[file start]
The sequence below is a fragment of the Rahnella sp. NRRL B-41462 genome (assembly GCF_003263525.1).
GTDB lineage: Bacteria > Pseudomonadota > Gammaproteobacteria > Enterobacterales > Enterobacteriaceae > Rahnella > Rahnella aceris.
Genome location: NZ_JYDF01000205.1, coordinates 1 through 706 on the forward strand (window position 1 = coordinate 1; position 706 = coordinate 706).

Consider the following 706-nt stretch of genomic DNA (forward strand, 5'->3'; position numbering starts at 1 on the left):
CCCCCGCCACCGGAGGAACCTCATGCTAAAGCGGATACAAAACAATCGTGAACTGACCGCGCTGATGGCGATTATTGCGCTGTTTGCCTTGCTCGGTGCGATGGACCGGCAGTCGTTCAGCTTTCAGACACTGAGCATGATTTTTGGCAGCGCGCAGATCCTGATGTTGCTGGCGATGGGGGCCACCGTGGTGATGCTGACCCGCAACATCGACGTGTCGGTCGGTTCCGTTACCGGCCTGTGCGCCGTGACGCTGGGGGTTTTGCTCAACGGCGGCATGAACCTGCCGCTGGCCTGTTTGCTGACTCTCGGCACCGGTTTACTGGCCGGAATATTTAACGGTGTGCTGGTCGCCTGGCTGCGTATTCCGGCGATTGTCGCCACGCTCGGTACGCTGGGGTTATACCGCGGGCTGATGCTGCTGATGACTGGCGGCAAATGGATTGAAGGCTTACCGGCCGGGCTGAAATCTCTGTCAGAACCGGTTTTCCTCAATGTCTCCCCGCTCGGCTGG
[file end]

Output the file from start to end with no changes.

The sequence below is a fragment of the Rahnella sp. NRRL B-41462 genome (assembly GCF_003263525.1).
GTDB lineage: Bacteria > Pseudomonadota > Gammaproteobacteria > Enterobacterales > Enterobacteriaceae > Rahnella > Rahnella aceris.
Genome location: NZ_JYDF01000205.1, coordinates 1 through 706 on the forward strand (window position 1 = coordinate 1; position 706 = coordinate 706).

Consider the following 706-nt stretch of genomic DNA (forward strand, 5'->3'; position numbering starts at 1 on the left):
CCCCCGCCACCGGAGGAACCTCATGCTAAAGCGGATACAAAACAATCGTGAACTGACCGCGCTGATGGCGATTATTGCGCTGTTTGCCTTGCTCGGTGCGATGGACCGGCAGTCGTTCAGCTTTCAGACACTGAGCATGATTTTTGGCAGCGCGCAGATCCTGATGTTGCTGGCGATGGGGGCCACCGTGGTGATGCTGACCCGCAACATCGACGTGTCGGTCGGTTCCGTTACCGGCCTGTGCGCCGTGACGCTGGGGGTTTTGCTCAACGGCGGCATGAACCTGCCGCTGGCCTGTTTGCTGACTCTCGGCACCGGTTTACTGGCCGGAATATTTAACGGTGTGCTGGTCGCCTGGCTGCGTATTCCGGCGATTGTCGCCACGCTCGGTACGCTGGGGTTATACCGCGGGCTGATGCTGCTGATGACTGGCGGCAAATGGATTGAAGGCTTACCGGCCGGGCTGAAATCTCTGTCAGAACCGGTTTTCCTCAATGTCTCCCCGCTCGGCTGG